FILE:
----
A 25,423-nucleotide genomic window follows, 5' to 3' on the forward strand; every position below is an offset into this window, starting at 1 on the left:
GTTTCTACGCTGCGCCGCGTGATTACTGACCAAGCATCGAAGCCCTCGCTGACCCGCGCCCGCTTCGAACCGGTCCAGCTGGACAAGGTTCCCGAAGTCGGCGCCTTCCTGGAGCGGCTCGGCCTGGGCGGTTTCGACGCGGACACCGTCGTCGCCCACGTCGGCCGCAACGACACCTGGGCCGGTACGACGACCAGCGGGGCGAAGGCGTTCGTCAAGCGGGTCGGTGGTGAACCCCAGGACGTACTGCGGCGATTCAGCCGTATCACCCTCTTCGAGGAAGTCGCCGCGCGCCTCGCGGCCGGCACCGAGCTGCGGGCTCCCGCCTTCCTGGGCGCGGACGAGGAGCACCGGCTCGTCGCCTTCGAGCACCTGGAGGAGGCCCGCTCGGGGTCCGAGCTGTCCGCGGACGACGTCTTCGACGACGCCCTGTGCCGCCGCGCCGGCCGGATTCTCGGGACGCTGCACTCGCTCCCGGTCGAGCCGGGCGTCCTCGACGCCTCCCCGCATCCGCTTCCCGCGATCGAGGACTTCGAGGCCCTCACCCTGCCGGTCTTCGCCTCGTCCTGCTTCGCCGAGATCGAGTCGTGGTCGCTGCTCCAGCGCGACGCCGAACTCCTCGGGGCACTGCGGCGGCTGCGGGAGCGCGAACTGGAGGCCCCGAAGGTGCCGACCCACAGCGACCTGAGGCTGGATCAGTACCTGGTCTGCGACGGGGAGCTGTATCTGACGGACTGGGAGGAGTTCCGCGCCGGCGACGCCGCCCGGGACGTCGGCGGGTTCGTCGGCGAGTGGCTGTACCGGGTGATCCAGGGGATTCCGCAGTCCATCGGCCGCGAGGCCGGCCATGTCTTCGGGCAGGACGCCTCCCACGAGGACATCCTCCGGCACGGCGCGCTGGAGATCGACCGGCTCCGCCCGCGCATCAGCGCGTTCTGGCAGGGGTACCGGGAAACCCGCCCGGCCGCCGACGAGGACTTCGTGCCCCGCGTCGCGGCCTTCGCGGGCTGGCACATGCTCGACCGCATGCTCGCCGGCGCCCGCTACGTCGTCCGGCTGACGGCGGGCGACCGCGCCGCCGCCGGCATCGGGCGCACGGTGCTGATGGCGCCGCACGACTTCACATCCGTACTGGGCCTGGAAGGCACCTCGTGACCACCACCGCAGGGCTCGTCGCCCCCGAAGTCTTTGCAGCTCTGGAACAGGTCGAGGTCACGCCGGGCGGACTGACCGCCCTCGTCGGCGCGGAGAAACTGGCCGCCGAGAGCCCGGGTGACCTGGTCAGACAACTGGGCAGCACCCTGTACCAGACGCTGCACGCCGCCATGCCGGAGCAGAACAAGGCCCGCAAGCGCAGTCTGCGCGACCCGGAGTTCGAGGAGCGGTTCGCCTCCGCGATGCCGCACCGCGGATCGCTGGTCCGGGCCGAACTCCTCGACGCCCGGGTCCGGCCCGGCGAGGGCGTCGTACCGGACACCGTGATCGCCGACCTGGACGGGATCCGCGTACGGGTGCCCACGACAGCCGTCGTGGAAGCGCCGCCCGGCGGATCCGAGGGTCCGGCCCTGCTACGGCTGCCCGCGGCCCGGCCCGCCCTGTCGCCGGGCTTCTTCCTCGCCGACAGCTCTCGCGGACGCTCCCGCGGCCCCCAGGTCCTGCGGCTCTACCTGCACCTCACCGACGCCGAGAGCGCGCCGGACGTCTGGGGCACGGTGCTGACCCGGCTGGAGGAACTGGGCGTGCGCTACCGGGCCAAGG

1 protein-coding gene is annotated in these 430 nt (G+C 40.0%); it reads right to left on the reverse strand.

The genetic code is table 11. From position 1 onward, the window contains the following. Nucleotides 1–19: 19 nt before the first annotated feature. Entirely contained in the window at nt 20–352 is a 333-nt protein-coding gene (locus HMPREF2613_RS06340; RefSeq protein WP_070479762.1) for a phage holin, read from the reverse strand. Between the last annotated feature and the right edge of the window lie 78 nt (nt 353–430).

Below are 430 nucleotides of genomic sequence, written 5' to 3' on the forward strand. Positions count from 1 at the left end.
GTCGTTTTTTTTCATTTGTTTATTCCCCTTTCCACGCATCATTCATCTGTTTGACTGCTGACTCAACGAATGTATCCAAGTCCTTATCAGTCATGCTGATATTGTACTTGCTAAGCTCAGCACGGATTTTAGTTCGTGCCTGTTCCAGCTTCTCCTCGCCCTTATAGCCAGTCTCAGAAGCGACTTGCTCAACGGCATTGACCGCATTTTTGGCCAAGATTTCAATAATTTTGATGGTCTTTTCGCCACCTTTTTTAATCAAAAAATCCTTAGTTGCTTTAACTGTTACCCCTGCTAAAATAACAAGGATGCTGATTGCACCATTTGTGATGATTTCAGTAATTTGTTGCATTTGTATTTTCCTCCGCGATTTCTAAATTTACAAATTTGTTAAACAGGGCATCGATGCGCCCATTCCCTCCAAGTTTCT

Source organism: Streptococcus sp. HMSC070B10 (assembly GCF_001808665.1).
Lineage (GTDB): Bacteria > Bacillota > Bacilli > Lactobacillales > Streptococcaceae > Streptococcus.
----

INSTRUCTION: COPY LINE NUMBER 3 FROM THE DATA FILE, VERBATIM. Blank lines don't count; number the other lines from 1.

1 protein-coding gene is annotated in these 430 nt (G+C 40.0%); it reads right to left on the reverse strand.